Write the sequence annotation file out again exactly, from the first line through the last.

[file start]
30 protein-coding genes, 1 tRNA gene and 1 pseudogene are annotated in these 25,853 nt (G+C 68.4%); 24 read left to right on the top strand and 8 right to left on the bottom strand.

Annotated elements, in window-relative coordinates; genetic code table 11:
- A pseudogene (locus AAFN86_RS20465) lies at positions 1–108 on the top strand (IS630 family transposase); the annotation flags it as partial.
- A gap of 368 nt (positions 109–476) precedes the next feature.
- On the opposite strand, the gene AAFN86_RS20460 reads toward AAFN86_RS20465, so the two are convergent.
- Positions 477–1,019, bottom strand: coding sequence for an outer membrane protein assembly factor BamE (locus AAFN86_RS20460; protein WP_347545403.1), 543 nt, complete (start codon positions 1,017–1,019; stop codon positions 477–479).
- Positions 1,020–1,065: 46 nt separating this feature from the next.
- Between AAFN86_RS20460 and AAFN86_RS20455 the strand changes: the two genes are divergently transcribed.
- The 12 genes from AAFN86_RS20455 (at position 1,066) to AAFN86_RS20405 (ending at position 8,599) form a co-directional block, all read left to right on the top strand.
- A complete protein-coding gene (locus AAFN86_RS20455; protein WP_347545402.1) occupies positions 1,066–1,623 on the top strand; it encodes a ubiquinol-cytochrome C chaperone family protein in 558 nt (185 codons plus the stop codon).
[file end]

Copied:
30 protein-coding genes, 1 tRNA gene and 1 pseudogene are annotated in these 25,853 nt (G+C 68.4%); 24 read left to right on the top strand and 8 right to left on the bottom strand.

Annotated elements, in window-relative coordinates; genetic code table 11:
- A pseudogene (locus AAFN86_RS20465) lies at positions 1–108 on the top strand (IS630 family transposase); the annotation flags it as partial.
- A gap of 368 nt (positions 109–476) precedes the next feature.
- On the opposite strand, the gene AAFN86_RS20460 reads toward AAFN86_RS20465, so the two are convergent.
- Positions 477–1,019, bottom strand: coding sequence for an outer membrane protein assembly factor BamE (locus AAFN86_RS20460; protein WP_347545403.1), 543 nt, complete (start codon positions 1,017–1,019; stop codon positions 477–479).
- Positions 1,020–1,065: 46 nt separating this feature from the next.
- Between AAFN86_RS20460 and AAFN86_RS20455 the strand changes: the two genes are divergently transcribed.
- The 12 genes from AAFN86_RS20455 (at position 1,066) to AAFN86_RS20405 (ending at position 8,599) form a co-directional block, all read left to right on the top strand.
- A complete protein-coding gene (locus AAFN86_RS20455; protein WP_347545402.1) occupies positions 1,066–1,623 on the top strand; it encodes a ubiquinol-cytochrome C chaperone family protein in 558 nt (185 codons plus the stop codon).